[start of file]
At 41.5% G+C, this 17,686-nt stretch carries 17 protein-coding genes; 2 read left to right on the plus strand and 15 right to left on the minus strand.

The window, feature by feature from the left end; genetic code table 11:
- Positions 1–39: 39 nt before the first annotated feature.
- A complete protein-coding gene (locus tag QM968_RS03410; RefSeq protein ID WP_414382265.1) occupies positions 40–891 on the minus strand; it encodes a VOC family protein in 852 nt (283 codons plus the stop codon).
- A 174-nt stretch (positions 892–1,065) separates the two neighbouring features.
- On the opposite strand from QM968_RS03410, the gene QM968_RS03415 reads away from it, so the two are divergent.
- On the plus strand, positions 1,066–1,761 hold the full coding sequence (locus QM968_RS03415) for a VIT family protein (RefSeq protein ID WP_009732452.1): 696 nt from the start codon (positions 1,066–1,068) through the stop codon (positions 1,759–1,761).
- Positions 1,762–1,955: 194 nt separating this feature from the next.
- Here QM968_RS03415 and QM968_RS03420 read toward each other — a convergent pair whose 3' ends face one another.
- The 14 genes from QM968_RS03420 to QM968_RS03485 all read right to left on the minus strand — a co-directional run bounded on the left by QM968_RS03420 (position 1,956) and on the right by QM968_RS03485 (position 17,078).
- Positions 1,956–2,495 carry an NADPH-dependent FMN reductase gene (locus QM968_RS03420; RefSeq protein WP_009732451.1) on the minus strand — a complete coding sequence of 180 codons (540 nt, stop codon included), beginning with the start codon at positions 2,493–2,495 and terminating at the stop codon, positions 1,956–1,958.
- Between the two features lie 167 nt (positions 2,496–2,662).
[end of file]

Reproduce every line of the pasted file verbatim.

At 41.5% G+C, this 17,686-nt stretch carries 17 protein-coding genes; 2 read left to right on the plus strand and 15 right to left on the minus strand.

The window, feature by feature from the left end; genetic code table 11:
- Positions 1–39: 39 nt before the first annotated feature.
- A complete protein-coding gene (locus tag QM968_RS03410; RefSeq protein ID WP_414382265.1) occupies positions 40–891 on the minus strand; it encodes a VOC family protein in 852 nt (283 codons plus the stop codon).
- A 174-nt stretch (positions 892–1,065) separates the two neighbouring features.
- On the opposite strand from QM968_RS03410, the gene QM968_RS03415 reads away from it, so the two are divergent.
- On the plus strand, positions 1,066–1,761 hold the full coding sequence (locus QM968_RS03415) for a VIT family protein (RefSeq protein ID WP_009732452.1): 696 nt from the start codon (positions 1,066–1,068) through the stop codon (positions 1,759–1,761).
- Positions 1,762–1,955: 194 nt separating this feature from the next.
- Here QM968_RS03415 and QM968_RS03420 read toward each other — a convergent pair whose 3' ends face one another.
- The 14 genes from QM968_RS03420 to QM968_RS03485 all read right to left on the minus strand — a co-directional run bounded on the left by QM968_RS03420 (position 1,956) and on the right by QM968_RS03485 (position 17,078).
- Positions 1,956–2,495 carry an NADPH-dependent FMN reductase gene (locus QM968_RS03420; RefSeq protein WP_009732451.1) on the minus strand — a complete coding sequence of 180 codons (540 nt, stop codon included), beginning with the start codon at positions 2,493–2,495 and terminating at the stop codon, positions 1,956–1,958.
- Between the two features lie 167 nt (positions 2,496–2,662).